Wolverine World Wide, Inc. played up the World Wide in its name in both the fourth quarter and the year as the International business increased to 27% of consolidated sales, compared to 25% of sales in the prior year, and pre-tax earnings for the International side increased more than 35% for the year. The company said that FX rate benefits contributed about 1.5% of the 8.7% worldwide sales increase in the quarter and contributed roughly 2.0% of the 11.6% total sales growth for 2004.
Management said they saw “strong results” in the U.S., Canadian, and European wholesale businesses, as well as the international licensing and distribution businesses. They said Europe in particular had an excellent 2004 with strong results for Merrell, Caterpillar, Hush Puppies, and Sebago. WWW pointed out that, while operating margins in Europe are “modestly lower” than North America, the gap “closed significantly.”
Much of the gains are the result of the continued effort to convert distributors to owned wholesale operations, with Merrell converting Sweden and Finland and Sebago converting the French operations in 2004. Sebago will make similar changes in the U.K. and German markets in 2005. In Canada, Wolverine and Caterpillar are converting to subsidiaries, mirroring the shared services structure in place in the U.S. and Europe.
For the fourth quarter, the company reported revenue of $307.4 million, to revenue of $282.8 million in the year-ago quarter. Fourth quarter net income rose 11.3% to $20.7 million, or 52 cents per share, compared to net income of $18.6 million, or 46 cents per share, in the year-ago period. Operating margins for the year rose 110 basis points to 10.1% of sales.
WWW executed a 3-for-2 stock split last week, which adjusted fourth quarter EPS to 34 cents and full year EPS to $1.09 a share.
All Wolverine World Wide operating groups saw double-digit profit improvements during the year with the Merrell again setting the pace with strong double-digit sales gains, while posting the higher earnings than the other divisions. Year-end backlog was up approximately 13% for the company, an increase management said was balanced across brands and geographic regions.
Merrell, which sits under the Outdoor Group umbrella with Sebago, posted an 11% increase in revenues for the quarter and a nearly 17% gain for the year. The U.S. still represents about 80% of the Merrell business, but the brand saw double-digit increase across the regional spectrum. Management called out the shearling-lined Primo Clog as a key item in the fourth quarter, stating that it “sold out to the pair.”
The company continues to grow brand presence at retail, with 136 shop-in-shops in operation in the U.S. at year-end. Merrell plans to add 25 additional U.S. shops in 2005 and 18 more will be opened in Europe.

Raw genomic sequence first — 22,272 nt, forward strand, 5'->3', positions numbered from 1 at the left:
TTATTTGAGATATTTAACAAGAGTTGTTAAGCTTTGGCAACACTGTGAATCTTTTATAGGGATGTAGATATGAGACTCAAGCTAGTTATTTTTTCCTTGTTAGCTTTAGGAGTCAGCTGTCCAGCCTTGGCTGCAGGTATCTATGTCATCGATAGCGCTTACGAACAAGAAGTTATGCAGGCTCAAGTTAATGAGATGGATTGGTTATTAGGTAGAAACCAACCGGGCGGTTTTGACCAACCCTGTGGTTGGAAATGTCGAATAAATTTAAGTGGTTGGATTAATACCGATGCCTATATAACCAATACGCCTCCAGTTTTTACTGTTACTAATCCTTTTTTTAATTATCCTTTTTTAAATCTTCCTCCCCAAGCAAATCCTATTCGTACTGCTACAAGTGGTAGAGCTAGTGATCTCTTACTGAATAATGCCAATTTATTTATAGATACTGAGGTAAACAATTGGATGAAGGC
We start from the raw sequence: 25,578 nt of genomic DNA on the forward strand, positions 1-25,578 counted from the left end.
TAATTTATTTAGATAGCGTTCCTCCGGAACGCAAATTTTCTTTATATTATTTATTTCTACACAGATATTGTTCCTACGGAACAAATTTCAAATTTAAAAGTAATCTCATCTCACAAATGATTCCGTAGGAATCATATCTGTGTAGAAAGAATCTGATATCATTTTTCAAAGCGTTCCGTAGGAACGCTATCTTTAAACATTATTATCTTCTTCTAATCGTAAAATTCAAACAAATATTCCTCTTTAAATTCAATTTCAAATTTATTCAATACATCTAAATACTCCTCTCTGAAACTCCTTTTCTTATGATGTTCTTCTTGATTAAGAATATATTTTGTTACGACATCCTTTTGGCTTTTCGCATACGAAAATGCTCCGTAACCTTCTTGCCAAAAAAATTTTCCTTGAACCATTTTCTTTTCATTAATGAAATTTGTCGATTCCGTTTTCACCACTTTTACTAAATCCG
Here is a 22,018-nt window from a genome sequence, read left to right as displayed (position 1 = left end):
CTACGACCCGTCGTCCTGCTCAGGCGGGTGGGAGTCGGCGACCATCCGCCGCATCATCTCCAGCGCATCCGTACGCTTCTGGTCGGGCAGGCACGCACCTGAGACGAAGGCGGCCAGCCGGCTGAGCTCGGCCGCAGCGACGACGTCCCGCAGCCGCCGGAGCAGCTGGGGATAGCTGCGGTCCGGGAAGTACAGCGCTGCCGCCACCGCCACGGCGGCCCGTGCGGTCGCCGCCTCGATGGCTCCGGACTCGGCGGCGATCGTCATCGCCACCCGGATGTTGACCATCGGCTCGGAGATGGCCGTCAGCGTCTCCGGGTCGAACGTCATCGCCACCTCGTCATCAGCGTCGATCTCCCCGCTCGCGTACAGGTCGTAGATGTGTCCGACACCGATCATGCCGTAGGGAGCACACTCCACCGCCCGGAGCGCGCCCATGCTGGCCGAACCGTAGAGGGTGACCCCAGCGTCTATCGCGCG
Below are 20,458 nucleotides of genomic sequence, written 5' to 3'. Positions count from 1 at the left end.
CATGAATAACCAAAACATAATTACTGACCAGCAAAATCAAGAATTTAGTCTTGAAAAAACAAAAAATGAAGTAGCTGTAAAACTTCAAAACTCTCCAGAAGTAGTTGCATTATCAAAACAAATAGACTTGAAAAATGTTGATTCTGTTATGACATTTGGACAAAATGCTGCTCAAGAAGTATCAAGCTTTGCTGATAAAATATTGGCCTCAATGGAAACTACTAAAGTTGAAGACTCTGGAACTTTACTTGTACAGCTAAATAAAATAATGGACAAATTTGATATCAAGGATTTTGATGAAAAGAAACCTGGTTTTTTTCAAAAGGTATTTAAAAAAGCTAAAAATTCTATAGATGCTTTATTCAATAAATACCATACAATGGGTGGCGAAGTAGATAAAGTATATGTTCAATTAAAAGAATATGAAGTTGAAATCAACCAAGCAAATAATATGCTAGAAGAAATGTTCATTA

WWW said that trade reception to the Continuum project resulted in a 20% increase in Merrells order backlog at year-end. Management estimates that the Continuum product will represent half the Merrell sales and half the skus in 2005. Merrell is expected to have a low double-digit sales increase for 2005.
Bringing the Continuum goods in early pushed inventories higher at year-end, but the company expects those levels to be “significantly lower” by mid-year. Inventory levels for the other operating groups were “slightly down” at year-end.
Sebago revenues doubled in the quarter, but last years quarter was only a partial quarter for Sebago as part of Wolverine. The company did say that Sebagos full year revenues were “very close” to the $30 million sales plan for the year, while earnings exceeded plan and was “modestly accretive.”
Management called out the Sebago backlog, with over a third of the futures business placed with new womens product versus 10% of the backlog last year. “More than half” the Sebago business is based in Europe, but they see that more of a 50/50 proposition going forward. Sebago, coming off of a smaller base, is expected to grow in stronger double-digits for 2005.
The Heritage Group, which includes Caterpillar and Harley Davidson, posted a sales increase of “about 20%for the quarter and grew nearly 5% for the year. Earnings contribution from the group jumped 65% in 2004.
The Wolverine Group, which contains the Wolverine boot, Bates, and Stanley brands, saw a 1.2% revenue decline in Q4, but rose 5.4% for the year. Earning contribution was up 20% in Q4 and up 15% for the year.
Looking ahead, WWW increased earlier estimates for 2005 revenue by $5.0 million to a range of $1.04 to $1.06 billion. They also increased pre-split EPS estimates two cents per share to a range of $1.79 to $1.86 per share. On a post-split basis, 2005 earnings per share estimates range from $1.19 to $1.24.